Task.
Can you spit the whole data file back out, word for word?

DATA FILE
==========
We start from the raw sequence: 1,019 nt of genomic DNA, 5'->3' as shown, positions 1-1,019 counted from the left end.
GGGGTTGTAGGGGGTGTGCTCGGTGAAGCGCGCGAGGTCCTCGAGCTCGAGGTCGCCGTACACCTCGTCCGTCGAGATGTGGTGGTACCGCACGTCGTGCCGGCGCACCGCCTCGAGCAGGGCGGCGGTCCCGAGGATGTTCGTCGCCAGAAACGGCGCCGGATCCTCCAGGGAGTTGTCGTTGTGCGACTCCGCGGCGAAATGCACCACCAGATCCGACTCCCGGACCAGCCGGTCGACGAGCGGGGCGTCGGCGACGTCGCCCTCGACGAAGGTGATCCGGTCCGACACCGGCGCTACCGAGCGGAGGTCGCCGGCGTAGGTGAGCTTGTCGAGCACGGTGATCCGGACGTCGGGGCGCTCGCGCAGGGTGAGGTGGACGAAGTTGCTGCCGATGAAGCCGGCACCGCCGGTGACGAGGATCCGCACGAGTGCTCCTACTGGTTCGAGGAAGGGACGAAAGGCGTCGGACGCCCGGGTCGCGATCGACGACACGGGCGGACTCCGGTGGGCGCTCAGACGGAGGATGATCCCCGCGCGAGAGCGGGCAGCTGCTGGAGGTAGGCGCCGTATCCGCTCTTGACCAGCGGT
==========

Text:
We start from the raw sequence: 1,019 nt of genomic DNA, 5'->3' as shown, positions 1-1,019 counted from the left end.
GGGGTTGTAGGGGGTGTGCTCGGTGAAGCGCGCGAGGTCCTCGAGCTCGAGGTCGCCGTACACCTCGTCCGTCGAGATGTGGTGGTACCGCACGTCGTGCCGGCGCACCGCCTCGAGCAGGGCGGCGGTCCCGAGGATGTTCGTCGCCAGAAACGGCGCCGGATCCTCCAGGGAGTTGTCGTTGTGCGACTCCGCGGCGAAATGCACCACCAGATCCGACTCCCGGACCAGCCGGTCGACGAGCGGGGCGTCGGCGACGTCGCCCTCGACGAAGGTGATCCGGTCCGACACCGGCGCTACCGAGCGGAGGTCGCCGGCGTAGGTGAGCTTGTCGAGCACGGTGATCCGGACGTCGGGGCGCTCGCGCAGGGTGAGGTGGACGAAGTTGCTGCCGATGAAGCCGGCACCGCCGGTGACGAGGATCCGCACGAGTGCTCCTACTGGTTCGAGGAAGGGACGAAAGGCGTCGGACGCCCGGGTCGCGATCGACGACACGGGCGGACTCCGGTGGGCGCTCAGACGGAGGATGATCCCCGCGCGAGAGCGGGCAGCTGCTGGAGGTAGGCGCCGTATCCGCTCTTGACCAGCGGT